I just recently wrote an article in PFP for the May on how to save money during hard economic times, both for the employer and employee (Click here to read>>). What I realized was it is very difficult for a trainer to help a company save money. What I realized after the article was written was a few things we career trainers could do to help a company make more money.
We have been around long enough to have seen it all. Trainers come and go, clients come and go, sales people come and go, and health clubs, unfortunately, come and go. I want to offer two suggestions to my long-term training warriors to help ensure your club does not fall into the above mentioned ranks of the “come and go”:
Duplicate yourself! It is easy to sit back from the cardio area and survey the fitness floor we subconsciously refer to as “our home.” It is also easy to watch some of the rookie trainers make common rookie mistakes. My question is: What does that do to benefit your club or the reputation of your department? The answer is, it doesn’t! In fact, it only damages the two and allows the burden of economics to tighten a little easier. If we took some of the new trainers under our wing, taught them what we already know, help them avoid the common pitfalls, then we bring more value to what we can offer as an employee and as a department.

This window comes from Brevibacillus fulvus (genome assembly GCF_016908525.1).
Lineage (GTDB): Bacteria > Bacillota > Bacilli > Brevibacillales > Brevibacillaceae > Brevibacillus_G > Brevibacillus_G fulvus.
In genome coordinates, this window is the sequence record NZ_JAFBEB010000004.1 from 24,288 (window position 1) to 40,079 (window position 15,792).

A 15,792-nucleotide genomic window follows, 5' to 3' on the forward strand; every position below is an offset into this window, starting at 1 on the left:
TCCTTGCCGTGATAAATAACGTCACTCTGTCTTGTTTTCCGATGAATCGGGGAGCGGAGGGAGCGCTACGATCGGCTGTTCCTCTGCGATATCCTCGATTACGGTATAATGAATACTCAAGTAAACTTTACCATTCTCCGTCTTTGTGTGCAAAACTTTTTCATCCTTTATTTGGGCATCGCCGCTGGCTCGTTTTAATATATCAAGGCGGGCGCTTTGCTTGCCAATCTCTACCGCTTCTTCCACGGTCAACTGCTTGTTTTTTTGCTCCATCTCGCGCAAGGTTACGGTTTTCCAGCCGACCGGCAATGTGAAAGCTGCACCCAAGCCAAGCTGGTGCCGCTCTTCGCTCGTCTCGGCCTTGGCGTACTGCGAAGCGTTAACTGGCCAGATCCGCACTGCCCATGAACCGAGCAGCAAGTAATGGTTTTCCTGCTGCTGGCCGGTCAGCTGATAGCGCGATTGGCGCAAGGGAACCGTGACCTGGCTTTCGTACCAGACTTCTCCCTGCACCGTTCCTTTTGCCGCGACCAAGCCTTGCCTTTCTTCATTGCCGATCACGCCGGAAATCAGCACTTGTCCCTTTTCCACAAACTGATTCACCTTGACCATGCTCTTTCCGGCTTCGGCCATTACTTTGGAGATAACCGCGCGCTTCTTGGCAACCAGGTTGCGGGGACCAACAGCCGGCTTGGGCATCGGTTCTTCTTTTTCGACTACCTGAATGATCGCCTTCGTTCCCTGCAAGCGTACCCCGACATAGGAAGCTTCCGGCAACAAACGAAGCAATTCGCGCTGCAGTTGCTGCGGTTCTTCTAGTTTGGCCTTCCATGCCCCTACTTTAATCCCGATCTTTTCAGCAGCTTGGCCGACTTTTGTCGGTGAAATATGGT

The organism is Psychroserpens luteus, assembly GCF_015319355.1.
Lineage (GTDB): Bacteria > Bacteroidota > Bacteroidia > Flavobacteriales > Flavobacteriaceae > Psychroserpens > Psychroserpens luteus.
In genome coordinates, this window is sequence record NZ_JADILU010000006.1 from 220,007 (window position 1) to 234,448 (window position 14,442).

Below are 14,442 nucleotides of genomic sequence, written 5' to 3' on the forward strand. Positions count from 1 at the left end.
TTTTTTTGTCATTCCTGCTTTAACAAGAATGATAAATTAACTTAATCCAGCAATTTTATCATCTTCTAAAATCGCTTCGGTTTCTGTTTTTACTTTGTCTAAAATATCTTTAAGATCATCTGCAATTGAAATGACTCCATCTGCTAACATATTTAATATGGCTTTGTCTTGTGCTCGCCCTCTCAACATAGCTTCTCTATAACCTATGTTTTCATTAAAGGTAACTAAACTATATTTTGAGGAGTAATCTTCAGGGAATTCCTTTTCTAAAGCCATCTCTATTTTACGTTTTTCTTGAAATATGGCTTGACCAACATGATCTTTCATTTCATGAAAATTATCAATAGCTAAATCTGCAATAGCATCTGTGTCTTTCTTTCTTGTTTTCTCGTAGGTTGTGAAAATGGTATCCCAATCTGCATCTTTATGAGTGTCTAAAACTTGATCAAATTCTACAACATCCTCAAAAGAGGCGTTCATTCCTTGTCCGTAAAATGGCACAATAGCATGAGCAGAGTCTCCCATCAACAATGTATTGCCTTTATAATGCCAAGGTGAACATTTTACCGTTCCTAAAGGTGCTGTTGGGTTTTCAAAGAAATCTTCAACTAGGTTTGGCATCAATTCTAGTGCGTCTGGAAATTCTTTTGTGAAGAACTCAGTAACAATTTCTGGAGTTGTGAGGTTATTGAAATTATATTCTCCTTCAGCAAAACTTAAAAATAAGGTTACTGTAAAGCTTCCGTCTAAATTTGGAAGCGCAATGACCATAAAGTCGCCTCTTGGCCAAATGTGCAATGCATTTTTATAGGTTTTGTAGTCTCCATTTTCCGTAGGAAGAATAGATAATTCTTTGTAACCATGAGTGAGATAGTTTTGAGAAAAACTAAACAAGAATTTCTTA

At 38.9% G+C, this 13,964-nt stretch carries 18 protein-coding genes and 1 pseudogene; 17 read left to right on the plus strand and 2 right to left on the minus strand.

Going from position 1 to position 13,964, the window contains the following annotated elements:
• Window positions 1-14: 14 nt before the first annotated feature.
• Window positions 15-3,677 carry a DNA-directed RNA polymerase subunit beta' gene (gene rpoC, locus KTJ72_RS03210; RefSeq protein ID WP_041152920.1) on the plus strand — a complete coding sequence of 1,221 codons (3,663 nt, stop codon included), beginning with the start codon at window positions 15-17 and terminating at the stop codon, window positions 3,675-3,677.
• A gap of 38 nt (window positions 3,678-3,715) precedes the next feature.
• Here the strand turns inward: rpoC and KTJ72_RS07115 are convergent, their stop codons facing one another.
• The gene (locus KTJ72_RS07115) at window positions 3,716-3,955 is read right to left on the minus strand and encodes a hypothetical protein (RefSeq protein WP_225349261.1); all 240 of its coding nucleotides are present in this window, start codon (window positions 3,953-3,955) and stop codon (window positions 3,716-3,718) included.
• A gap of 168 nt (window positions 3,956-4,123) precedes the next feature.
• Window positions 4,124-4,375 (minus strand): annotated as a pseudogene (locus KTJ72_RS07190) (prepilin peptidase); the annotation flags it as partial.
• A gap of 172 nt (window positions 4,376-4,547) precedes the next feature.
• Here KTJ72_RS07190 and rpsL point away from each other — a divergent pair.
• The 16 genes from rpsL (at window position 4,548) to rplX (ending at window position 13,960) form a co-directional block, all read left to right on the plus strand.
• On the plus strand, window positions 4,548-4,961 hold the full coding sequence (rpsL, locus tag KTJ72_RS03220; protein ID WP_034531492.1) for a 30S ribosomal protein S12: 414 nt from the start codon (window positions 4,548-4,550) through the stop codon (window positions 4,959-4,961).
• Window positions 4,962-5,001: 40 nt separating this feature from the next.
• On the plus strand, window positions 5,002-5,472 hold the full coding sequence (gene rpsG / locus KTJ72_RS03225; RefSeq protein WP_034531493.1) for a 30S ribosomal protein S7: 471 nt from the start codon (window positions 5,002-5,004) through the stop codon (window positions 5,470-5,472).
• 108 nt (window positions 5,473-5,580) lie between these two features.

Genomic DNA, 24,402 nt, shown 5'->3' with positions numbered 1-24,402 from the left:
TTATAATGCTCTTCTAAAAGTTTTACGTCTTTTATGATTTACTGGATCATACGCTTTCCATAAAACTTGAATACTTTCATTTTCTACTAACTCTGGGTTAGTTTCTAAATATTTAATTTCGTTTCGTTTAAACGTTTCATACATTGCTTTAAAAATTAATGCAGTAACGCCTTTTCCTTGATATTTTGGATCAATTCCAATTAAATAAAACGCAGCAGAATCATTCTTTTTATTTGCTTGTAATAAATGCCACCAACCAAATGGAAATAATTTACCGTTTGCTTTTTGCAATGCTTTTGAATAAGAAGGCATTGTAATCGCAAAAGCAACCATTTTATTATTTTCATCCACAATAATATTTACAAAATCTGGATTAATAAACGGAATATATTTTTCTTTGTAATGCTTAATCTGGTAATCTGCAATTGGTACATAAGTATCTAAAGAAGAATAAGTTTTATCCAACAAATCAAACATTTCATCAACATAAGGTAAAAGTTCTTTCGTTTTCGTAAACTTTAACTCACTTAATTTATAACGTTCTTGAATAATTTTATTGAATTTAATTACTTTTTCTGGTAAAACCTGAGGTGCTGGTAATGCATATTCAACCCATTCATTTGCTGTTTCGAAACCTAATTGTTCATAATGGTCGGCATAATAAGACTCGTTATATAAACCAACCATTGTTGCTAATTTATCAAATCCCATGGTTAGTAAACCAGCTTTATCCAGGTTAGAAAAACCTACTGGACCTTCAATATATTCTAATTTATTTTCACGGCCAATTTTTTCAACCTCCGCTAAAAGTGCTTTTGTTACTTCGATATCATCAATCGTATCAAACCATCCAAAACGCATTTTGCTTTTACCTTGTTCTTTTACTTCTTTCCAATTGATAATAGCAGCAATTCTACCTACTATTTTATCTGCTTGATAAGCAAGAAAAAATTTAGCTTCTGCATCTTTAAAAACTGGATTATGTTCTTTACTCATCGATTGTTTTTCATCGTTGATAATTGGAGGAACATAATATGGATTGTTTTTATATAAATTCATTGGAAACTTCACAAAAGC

Sell beyond your schedule. Just because you are booked and don’t have any slots left doesn’t mean you cannot still sell and hand over sessions to another trainer to work with. I know the immediate reaction: NO WAY! The truth is that we are the tenured upper classmen. We know what it takes to close a package and get a client. Use that knowledge to not only grow your department, but to pay it forward, if you will. It is up to the career trainer to help ensure the club will continue to be able to operate and have a place to continue to have a career!
Duplicating yourself and helping sell training for other trainers will not only show your employer that you are a team player and looking out for the well-being of the club, but it will also establish you as a leader in your department and help you earn the respect that goes along with being a career professional.

Follow  

What is your average annual income for your fitness-related work/business?